Further, the targeting of medical personnel and the restricting of their movement prevented medical teams from reaching the sick, the wounded and vulnerable sectors of society. As a result of economic losses many underprivileged Palestinians, especially those in rural villages, are finding it difficult to pay even for basic health services. Moreover, many outlying communities have been cut off from health care service in towns as Palestinian freedom of movement is severely restricted. PMRS has a long history of overcoming these challenges to regular and affordable provision of basic services.

Increased # of Beneficiaries:

PHC centers have been able to further develop their services in spite of the obstacles and difficulties that have been facing the regular health development activities for the fifth year consecutively due to the political situation, particularly closures imposed on all areas of the West Bank and Gaza Strip and restrictions on the mobility of citizens and medical teams.

Preventative and Promotive Outreach Activities:

The program’s outreach activities increase the capacity of PHC centers to continue providing various outreach services such as school health, home visits and mobile clinics to a greater number of beneficiaries. As such, community outreach, education and the involvement of local communities are cornerstones of each of our programs. Health Education has always been a vital component of all PMRS programs for comprehensive health. Promoting healthy lifestyles and encouraging behavior that prevents disease and injury is a central principle of PHC, and PMRS has been a leader in promoting health education in Palestinian communities. In many locations served by PMRS, Palestinians still face many of the health risks prevalent in developing societies.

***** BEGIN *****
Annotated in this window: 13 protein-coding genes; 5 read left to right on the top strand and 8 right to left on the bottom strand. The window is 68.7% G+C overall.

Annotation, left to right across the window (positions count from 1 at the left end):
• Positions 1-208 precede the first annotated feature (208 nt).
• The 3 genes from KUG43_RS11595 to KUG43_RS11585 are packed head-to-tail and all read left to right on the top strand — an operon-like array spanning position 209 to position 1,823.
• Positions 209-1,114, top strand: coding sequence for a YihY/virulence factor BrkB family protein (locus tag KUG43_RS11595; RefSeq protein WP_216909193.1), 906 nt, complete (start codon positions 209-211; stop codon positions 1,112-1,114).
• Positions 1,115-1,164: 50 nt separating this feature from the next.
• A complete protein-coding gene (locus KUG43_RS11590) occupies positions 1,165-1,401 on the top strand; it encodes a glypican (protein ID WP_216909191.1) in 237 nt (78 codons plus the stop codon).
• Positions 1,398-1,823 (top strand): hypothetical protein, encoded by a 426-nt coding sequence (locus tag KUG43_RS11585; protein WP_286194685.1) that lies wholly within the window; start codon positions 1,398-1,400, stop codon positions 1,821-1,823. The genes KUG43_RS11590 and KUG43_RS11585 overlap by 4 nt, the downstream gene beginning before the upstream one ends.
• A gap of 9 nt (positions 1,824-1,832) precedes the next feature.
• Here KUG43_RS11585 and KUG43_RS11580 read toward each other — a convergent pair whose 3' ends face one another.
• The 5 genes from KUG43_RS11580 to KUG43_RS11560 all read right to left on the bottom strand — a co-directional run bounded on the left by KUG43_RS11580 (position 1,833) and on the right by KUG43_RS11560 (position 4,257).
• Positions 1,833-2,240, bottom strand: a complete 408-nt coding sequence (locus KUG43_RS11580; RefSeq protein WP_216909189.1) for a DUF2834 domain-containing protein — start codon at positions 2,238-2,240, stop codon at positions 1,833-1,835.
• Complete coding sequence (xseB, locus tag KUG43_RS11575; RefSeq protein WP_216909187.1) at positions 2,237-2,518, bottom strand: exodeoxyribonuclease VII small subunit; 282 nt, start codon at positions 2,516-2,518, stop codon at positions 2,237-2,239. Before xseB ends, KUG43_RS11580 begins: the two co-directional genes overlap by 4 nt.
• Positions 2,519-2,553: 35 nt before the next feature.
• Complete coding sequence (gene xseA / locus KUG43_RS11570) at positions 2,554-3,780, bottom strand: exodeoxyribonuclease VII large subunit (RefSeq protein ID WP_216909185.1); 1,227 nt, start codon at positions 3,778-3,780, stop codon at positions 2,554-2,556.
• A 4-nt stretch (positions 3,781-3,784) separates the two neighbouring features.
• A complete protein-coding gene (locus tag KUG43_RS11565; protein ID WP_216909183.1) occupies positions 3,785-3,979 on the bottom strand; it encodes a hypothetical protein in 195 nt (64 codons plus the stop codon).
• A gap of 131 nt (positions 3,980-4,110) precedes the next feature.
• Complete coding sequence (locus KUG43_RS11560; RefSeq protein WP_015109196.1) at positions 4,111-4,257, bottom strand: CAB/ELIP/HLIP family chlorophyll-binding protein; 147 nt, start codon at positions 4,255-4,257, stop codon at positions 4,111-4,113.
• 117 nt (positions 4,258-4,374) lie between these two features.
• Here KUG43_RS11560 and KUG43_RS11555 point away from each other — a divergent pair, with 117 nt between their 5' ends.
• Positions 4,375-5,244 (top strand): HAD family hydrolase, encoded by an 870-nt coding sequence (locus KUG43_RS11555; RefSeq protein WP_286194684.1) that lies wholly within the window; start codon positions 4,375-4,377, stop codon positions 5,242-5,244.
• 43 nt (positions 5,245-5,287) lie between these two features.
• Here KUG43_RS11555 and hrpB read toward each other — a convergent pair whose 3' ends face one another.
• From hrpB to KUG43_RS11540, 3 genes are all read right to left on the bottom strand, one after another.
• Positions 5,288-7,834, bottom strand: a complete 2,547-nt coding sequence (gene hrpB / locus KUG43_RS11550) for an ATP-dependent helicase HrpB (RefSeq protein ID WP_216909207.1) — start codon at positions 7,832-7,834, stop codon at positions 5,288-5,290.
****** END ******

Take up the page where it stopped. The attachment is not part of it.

Quality control:

Quality control became a central issue for PMRS in 2005. An interdisciplinary committee was established and its activities were mainstreamed within all the programs. In spite of being a nascent endeavor, the committee introduced novel concepts and approaches in quality management.

Innovative models were constructed to measure the needs and the satisfaction of beneficiaries and providers. New strategies were designed for updating the Essential Drug List used by PMRS. Tremendous efforts were also exerted to update the protocols and ensure that the activities are conforming to standard guidelines and evidence based procedures.

Partnerships and cooperation:

Partnership with MoH continued in 7 PMRS health centers in the West Bank and Gaza Strip (Turmus‘aya, Sinjel, Mughayer, Aboud, Dyuk and Maythaloun in the West Bank and Um an-Nasr in Gaza),, demonstrating a model of positive professional cooperation in service provision and avoiding duplication of services. Moreover, partnership relations continued with Caritas, Evangelical Hospital, local councils and other local societies and organizations in seven clinics including Aboud, Zababdeh, Sinjel, Beit Dukko, Deir Ghassaneh, Sabastia and Al Nassariah. This cooperation and partnership exist as part of empowering local communities and supporting health service provision in these centers.